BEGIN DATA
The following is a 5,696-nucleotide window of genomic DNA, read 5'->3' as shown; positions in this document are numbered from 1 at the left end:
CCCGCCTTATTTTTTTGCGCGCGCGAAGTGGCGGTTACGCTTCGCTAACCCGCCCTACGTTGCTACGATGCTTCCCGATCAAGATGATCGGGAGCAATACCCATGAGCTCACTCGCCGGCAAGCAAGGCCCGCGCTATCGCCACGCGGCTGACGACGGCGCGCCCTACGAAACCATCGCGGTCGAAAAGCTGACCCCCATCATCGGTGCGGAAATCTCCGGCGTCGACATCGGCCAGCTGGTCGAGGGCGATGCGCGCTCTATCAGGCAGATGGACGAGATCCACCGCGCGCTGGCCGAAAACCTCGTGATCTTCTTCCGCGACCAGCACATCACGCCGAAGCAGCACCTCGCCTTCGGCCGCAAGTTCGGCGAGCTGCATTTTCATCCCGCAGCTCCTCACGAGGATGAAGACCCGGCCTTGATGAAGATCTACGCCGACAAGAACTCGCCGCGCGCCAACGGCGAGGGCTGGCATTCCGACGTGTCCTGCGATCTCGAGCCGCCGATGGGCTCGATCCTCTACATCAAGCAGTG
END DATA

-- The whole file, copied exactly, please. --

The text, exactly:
The following is a 5,696-nucleotide window of genomic DNA, read 5'->3' as shown; positions in this document are numbered from 1 at the left end:
CCCGCCTTATTTTTTTGCGCGCGCGAAGTGGCGGTTACGCTTCGCTAACCCGCCCTACGTTGCTACGATGCTTCCCGATCAAGATGATCGGGAGCAATACCCATGAGCTCACTCGCCGGCAAGCAAGGCCCGCGCTATCGCCACGCGGCTGACGACGGCGCGCCCTACGAAACCATCGCGGTCGAAAAGCTGACCCCCATCATCGGTGCGGAAATCTCCGGCGTCGACATCGGCCAGCTGGTCGAGGGCGATGCGCGCTCTATCAGGCAGATGGACGAGATCCACCGCGCGCTGGCCGAAAACCTCGTGATCTTCTTCCGCGACCAGCACATCACGCCGAAGCAGCACCTCGCCTTCGGCCGCAAGTTCGGCGAGCTGCATTTTCATCCCGCAGCTCCTCACGAGGATGAAGACCCGGCCTTGATGAAGATCTACGCCGACAAGAACTCGCCGCGCGCCAACGGCGAGGGCTGGCATTCCGACGTGTCCTGCGATCTCGAGCCGCCGATGGGCTCGATCCTCTACATCAAGCAGTG